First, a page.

Luxembourg has the EU's highest rate of depressive symptoms, according to figures from 2019. What help is out there and how can you access it?
The coronavirus pandemic has also had an impact on mental health. According to data from the Centre for Information and Prevention (CIP), in 2020 the children and youth helpline registered twice as many calls relating to worries and anxiety than in 2019, while one in three residents reported a decline in their mental health during lockdown.
However, as Tom Weber compellingly argues, mental health in Luxembourg must be taken seriously and not merely as a side effect of the pandemic. So what support is out there for those struggling with their mental health, whether due to the pandemic or not?
How does one distinguish between feeling down or anxious and a mental health condition? There is no clear boundary, but health professionals start with a self-test such as this one to map out a patient's symptoms. Before you approach your doctor, therefore, it can be worthwhile taking a questionnaire to understand the nature of your symptoms.
Much of what a health practitioner will recommend for tackling mental health issues falls into the category of 'self-management'. This can include adopting habits such as regular exercise or dietary changes, as well as daily tracking of symptoms and following a treatment regime at home. Prévention Dépression have a handy guide with tips on self-managing your mental health.
If the self-test indicates possible depression, or you have other mental health concerns, you should arrange an appointment with your general practitioner. Details of how to register and get a referral to a specialist here.
If you're not looking for a diagnosis, but would like to talk something through, the Ministry of Health Covid-19 helpline offers psychological support and is available from 8am to 4pm, Monday to Friday, call 8002 8080 or +352 49 77 1 9200 from abroad.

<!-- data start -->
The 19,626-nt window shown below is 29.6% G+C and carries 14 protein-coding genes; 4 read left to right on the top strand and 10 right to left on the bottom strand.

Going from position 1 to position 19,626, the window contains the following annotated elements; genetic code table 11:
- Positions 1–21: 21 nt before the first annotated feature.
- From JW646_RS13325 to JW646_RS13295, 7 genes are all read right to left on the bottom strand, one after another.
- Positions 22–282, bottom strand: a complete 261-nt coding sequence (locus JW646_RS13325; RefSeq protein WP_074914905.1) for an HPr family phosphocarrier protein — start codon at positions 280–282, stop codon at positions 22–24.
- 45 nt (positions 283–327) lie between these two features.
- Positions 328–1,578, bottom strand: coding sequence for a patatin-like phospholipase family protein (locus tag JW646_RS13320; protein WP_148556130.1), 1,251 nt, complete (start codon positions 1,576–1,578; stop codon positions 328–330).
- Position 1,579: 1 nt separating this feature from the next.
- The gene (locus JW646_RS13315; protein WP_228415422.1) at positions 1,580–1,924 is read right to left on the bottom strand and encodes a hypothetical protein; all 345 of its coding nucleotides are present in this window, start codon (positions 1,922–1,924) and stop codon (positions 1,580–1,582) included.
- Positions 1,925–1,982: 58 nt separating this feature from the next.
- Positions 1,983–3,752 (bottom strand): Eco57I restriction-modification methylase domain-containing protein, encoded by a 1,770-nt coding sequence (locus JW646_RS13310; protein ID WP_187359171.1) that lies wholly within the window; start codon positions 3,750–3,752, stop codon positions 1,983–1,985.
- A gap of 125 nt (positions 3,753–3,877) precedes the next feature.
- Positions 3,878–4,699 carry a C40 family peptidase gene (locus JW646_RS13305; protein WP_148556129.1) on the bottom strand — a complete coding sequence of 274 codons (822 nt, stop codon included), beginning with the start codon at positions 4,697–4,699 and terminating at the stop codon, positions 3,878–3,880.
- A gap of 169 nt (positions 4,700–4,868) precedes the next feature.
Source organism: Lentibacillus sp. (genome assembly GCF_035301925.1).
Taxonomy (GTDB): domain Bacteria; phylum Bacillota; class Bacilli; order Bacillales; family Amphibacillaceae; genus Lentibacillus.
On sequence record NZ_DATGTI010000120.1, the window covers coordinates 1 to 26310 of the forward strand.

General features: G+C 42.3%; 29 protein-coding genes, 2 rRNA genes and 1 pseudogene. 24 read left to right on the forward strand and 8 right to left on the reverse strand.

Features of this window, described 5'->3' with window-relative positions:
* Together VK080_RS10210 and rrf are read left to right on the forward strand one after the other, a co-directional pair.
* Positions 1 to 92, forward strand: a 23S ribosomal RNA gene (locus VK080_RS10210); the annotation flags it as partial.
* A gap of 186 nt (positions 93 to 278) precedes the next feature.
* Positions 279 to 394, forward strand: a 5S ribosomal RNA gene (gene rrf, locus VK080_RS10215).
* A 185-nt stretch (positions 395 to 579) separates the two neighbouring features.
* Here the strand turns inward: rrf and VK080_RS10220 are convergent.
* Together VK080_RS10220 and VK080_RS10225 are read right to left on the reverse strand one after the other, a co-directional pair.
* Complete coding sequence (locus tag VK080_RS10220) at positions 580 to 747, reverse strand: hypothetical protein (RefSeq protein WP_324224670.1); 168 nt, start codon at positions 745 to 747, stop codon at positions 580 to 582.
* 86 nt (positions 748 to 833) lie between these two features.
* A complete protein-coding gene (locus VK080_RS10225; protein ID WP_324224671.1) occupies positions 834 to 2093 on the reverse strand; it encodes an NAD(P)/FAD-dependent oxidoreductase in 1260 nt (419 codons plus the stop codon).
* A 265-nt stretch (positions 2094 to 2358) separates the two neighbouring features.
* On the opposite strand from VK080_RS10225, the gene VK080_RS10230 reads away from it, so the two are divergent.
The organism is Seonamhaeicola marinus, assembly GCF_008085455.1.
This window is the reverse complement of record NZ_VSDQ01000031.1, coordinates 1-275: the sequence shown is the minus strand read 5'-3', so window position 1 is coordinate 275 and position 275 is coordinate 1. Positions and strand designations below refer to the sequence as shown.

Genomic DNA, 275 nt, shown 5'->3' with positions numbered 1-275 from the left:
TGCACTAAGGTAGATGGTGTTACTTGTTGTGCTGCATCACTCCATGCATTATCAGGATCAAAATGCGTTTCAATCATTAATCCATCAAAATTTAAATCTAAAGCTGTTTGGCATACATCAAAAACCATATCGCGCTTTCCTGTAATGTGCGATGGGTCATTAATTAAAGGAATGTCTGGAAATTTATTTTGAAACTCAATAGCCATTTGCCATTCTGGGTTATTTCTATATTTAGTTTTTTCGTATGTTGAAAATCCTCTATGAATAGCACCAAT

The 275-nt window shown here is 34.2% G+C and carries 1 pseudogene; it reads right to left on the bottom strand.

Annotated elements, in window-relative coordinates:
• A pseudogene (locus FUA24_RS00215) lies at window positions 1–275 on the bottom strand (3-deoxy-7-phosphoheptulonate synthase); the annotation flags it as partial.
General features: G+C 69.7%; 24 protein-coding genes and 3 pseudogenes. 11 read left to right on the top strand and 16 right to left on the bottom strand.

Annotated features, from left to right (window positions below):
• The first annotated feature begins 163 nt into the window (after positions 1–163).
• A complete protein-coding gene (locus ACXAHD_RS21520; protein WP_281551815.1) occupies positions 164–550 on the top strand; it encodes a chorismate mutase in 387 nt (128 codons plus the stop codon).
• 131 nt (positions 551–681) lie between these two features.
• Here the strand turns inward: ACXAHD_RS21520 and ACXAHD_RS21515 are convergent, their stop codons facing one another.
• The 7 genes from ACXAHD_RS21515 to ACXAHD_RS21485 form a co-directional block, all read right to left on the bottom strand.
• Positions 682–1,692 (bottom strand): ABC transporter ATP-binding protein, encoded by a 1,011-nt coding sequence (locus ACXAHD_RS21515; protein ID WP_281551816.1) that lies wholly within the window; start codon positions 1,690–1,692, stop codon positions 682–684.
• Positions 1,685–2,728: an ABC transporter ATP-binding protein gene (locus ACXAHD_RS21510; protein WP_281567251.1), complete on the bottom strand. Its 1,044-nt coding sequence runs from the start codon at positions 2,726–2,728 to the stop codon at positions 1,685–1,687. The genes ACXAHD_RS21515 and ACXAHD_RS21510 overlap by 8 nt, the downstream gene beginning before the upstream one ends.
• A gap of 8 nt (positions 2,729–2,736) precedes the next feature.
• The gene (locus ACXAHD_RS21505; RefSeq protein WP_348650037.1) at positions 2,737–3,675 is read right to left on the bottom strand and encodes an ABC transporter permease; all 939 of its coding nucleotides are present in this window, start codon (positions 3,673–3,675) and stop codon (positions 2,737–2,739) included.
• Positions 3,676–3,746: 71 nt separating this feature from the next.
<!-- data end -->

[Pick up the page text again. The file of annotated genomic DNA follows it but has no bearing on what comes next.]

If you feel you need to talk to someone due to experiencing an acute crisis, whether due to mental health or any other issue such as family or relational problems, loneliness, distress, or addiction, you can call SOS Détresse on 45 45 45. They offer support in English and a range of other languages, and are open from 11am to 11pm every day, extended to 3am on Fridays and Saturdays. You can also leave them a message online, and they'll get back to you within three working days.
You can also arrange a private consultation with a psychologist or psychotherapist - a directory of registered professionals is available here.
For children and young people, Kanner-Jugendtelefon (KJT) is a counselling service which offers free and confidential support. You can call and speak with them in English (and other languages) on 161 111 during their operating hours, which are: Mondays, Wednesdays and Fridays from 5pm to 10pm; Tuesdays, Thursdays and Saturdays from 2pm to 10pm. You can also leave a message for them online (response within three working days) or use their live chat service on Tuesdays between 3pm and 10pm.
It's also worth exploring support groups. Our article on support for addiction issues lists groups that help with drug, gambling, and alcohol addiction. There's also support groups for those suffering from anxiety, phobias and fears, as well as more specific circumstances such as parents who have lost a child. There's more detail here but it's worth noting that these groups don't appear to operate in English.
Getting help in an emergency and suicide prevention
If you or someone you know is at imminent risk of attempting suicide, you should call the emergency number 112 and ask for an ambulance, or 113 and ask for the police.
If you are having suicidal thoughts, the helplines listed above can offer anonymous support and guidance.
The organisation Prévention Suicide has information on their website in French and German, including a guide for those who are thinking about suicide and where to find help.
Mental health first aid
In June 2021 the Ministry of Health and Ligue d’Hygiène Mentale launched mental health first aid classes, with the aim of training 18,000 responders, or 3% of the population, by 2030. The classes teach how family, friends, or co-workers can provide initial support for mental health problems. They are available in French or Luxembourgish - sign up here.